Learn New Words FAST with this Lesson’s Vocab Review List

Get this lesson’s key vocab, their translations and pronunciations. Sign up for your Free Lifetime Account Now and get 7 Days of Premium Access including this feature.

Or sign up using Facebook
Already a Member?

Lesson Notes

Unlock In-Depth Explanations & Exclusive Takeaways with Printable Lesson Notes

Unlock Lesson Notes and Transcripts for every single lesson. Sign Up for a Free Lifetime Account and Get 7 Days of Premium Access.

Or sign up using Facebook
Already a Member?

Lesson Transcript

Beginner Season 1, Lesson 22 - Hurry Up!
Chihiro: Chihiro here.
Daniel: Daniel here. Beginner series, season one, lesson twenty-two. “Hurry up!” Hello and welcome EnglishClass101.com, the fastest, easiest, and most fun way to learn English.
Chihiro: I’m Chihiro, and thanks again for being here with us for this Beginner Series, Season One lesson.
Daniel: In this lesson, you will learn how to give commands and suggestions in a direct way.
Chihiro: This conversation takes place in the dorms at Innovative University, IU.
Daniel: The conversation is between Vicky and Oksana, two university students at IU.
Chihiro: The speakers are friends.
Daniel: Now, if you are listening on an iPod or an iTouch or iPhone...
Chihiro: Click the center button of the iPod, or tap on the screen of an iTouch or iPhone to see the notes for this lesson while you listen.
Daniel: Read along while you listen.
Chihiro: This technique will help you remember faster. OK, let’s listen to the conversation.
Oksana: Hurry up, the session is starting in five minutes!
Vicky: Coming, coming! Help me look for my notebook. I had it a minute ago. I must have dropped it somewhere around here...
Oksana: Don't tell me you lost it again! ...Wait, here it is, under the desk. We should run there, it'll be faster. Come on, let's go!
Vicky: Oksana, calm down! The opening is probably not going to be that important. You just need to be there for the core part of the session.
Oksana: I know, but you know me, I want to be there from the very beginning to the very end.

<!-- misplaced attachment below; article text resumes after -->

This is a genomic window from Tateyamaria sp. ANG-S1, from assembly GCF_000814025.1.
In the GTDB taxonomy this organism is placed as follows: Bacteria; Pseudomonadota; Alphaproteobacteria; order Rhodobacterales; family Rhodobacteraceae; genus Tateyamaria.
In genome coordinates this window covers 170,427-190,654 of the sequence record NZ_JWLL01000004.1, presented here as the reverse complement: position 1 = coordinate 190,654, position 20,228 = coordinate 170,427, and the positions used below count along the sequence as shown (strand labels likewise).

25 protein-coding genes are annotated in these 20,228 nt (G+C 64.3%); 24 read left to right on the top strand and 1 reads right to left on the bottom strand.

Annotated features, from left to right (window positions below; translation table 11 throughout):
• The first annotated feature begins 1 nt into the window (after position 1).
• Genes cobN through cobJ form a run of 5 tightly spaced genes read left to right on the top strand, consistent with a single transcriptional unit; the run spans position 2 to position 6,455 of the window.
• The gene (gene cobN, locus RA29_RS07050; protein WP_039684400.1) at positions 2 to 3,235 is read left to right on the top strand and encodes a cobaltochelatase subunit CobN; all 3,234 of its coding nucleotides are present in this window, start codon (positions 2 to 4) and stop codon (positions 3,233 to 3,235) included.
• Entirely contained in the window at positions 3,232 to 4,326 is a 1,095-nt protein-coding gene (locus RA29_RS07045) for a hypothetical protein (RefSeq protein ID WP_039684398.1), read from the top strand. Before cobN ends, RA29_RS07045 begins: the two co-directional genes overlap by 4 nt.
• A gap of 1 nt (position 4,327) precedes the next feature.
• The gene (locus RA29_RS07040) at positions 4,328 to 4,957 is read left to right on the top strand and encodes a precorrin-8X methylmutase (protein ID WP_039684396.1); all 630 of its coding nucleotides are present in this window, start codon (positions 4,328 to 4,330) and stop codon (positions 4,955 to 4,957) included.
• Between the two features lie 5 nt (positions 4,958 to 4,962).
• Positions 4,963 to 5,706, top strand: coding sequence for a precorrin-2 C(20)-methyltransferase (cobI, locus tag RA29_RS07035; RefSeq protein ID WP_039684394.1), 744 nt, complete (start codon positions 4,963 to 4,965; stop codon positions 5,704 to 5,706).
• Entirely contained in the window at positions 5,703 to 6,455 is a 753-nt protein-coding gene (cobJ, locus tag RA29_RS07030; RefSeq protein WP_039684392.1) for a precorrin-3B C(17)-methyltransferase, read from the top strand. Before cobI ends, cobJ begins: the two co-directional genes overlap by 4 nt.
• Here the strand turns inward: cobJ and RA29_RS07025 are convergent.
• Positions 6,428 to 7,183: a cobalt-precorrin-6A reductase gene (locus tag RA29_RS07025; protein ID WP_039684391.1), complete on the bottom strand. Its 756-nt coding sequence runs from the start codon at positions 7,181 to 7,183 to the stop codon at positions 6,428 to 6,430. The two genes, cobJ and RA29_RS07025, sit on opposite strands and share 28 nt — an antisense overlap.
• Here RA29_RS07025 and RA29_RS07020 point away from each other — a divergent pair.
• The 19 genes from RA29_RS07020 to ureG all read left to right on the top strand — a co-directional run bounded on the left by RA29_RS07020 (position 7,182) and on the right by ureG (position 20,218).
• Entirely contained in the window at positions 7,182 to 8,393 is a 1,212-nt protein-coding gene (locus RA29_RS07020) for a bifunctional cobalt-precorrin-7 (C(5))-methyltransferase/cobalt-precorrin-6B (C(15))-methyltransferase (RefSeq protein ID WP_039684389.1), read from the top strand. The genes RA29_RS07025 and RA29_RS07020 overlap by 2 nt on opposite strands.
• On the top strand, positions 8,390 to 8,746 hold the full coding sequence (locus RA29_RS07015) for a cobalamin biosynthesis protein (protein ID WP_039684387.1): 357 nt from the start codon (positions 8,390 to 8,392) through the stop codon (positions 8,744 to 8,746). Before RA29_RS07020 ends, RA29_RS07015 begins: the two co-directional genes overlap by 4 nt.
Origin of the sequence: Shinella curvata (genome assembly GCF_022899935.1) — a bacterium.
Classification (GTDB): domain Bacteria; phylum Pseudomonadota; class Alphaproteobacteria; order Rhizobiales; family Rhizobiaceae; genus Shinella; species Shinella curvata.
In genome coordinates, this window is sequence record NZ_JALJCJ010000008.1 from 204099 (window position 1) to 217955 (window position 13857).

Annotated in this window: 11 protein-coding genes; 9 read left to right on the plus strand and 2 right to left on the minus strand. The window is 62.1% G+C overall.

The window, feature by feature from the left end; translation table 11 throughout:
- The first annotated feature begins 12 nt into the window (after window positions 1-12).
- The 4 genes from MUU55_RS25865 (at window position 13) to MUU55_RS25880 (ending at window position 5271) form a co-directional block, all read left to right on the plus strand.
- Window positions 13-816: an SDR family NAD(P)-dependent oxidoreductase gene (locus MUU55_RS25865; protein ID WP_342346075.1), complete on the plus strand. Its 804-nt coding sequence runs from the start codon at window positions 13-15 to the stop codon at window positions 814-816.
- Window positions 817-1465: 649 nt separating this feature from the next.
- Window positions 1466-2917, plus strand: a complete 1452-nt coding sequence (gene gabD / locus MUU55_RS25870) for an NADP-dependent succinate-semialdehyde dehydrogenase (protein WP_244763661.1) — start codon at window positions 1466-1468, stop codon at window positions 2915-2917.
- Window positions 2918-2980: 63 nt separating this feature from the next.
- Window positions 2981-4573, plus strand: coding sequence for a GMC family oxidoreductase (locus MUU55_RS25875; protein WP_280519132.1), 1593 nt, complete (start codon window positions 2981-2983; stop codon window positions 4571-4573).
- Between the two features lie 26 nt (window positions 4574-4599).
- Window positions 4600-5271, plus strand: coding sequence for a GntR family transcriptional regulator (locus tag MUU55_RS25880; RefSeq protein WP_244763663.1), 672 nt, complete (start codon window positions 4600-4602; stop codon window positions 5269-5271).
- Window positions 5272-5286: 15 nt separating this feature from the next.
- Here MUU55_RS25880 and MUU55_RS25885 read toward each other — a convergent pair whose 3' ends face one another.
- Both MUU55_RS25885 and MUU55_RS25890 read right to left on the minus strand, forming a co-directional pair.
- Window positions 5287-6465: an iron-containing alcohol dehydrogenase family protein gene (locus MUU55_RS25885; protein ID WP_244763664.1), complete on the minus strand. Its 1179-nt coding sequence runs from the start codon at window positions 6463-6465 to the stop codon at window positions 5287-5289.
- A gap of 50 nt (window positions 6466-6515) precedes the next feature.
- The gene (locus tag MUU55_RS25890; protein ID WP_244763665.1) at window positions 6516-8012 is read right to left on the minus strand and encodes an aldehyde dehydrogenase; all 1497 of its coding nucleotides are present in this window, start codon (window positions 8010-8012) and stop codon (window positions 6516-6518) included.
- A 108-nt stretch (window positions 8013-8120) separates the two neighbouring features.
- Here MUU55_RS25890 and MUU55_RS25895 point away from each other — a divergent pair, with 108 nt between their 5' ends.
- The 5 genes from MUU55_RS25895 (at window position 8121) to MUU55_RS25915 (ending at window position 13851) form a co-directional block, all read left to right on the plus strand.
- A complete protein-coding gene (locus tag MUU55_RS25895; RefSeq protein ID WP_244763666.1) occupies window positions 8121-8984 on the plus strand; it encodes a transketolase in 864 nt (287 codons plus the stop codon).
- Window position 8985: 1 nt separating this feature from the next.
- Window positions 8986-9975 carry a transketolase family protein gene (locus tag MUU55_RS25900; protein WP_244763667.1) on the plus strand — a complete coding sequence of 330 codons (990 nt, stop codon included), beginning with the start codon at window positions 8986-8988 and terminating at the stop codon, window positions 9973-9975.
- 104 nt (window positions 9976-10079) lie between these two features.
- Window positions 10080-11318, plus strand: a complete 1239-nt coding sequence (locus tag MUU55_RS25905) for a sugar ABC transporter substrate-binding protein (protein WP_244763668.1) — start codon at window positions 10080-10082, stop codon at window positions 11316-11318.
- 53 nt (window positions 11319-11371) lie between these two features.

Vicky: Oh no! I told Mike that I would call him when we go to this! He said he wanted to come! I completely forgot!
Oksana: That's what I thought would happen…and so I already called him earlier today. He said he'll meet us at the student union. He's probably there already by now.
Vicky: Wow, Oksana, I've got to give it to you, you really are pretty organized, aren't you?
Oksana: I am, and you're DISorganizing me right now, so hurry up!
Vicky: Okay, I'm ready now, let's go!
Chihiro: I hope they make it on time.
Daniel: Me too. As mentioned in a previous lesson, the student union can be used to hold meetings or information sessions such as the one in the dialogue for students to attend.
Chihiro: That's right, a student union may have several meeting rooms for such occasions. It's convenient because everybody knows where it's located, and it also is the point for social gatherings.
Daniel: How often did you go to meetings at the student union?
Chihiro: Once in a while there was something I attended there. How about you, Daniel?
Daniel: Actually, most of the meetings I went to were at other places on Campus. However, I did spend a lot of time eating lunch and playing games there.
Daniel: Let's take a look at the vocabulary for this lesson.
The first word we shall see is:
Chihiro: notebook [natural native speed]
Daniel: blank or ruled book used to take notes in
Chihiro: notebook [slowly - broken down by syllable]
Chihiro: notebook [natural native speed]
to drop [natural native speed]
Daniel: to fall suddenly
to drop [slowly - broken down by syllable] to drop [natural native speed]
Chihiro: to calm down [natural native speed]
Daniel: to become peaceful or relaxed
Chihiro: to calm down [slowly - broken down by syllable]
Chihiro: to calm down [natural native speed]
completely [natural native speed]
Daniel: thoroughly, entirely
completely [slowly - broken down by syllable] completely [natural native speed]
Chihiro: organized [natural native speed]
Daniel: structured
Chihiro: organized [slowly - broken down by syllable]
Chihiro: organized [natural native speed]
core [natural native speed]
Daniel: central, the most important part
core [slowly - broken down by syllable] core [natural native speed]
Chihiro: desk [natural native speed]
Daniel: furniture often with drawers used for writing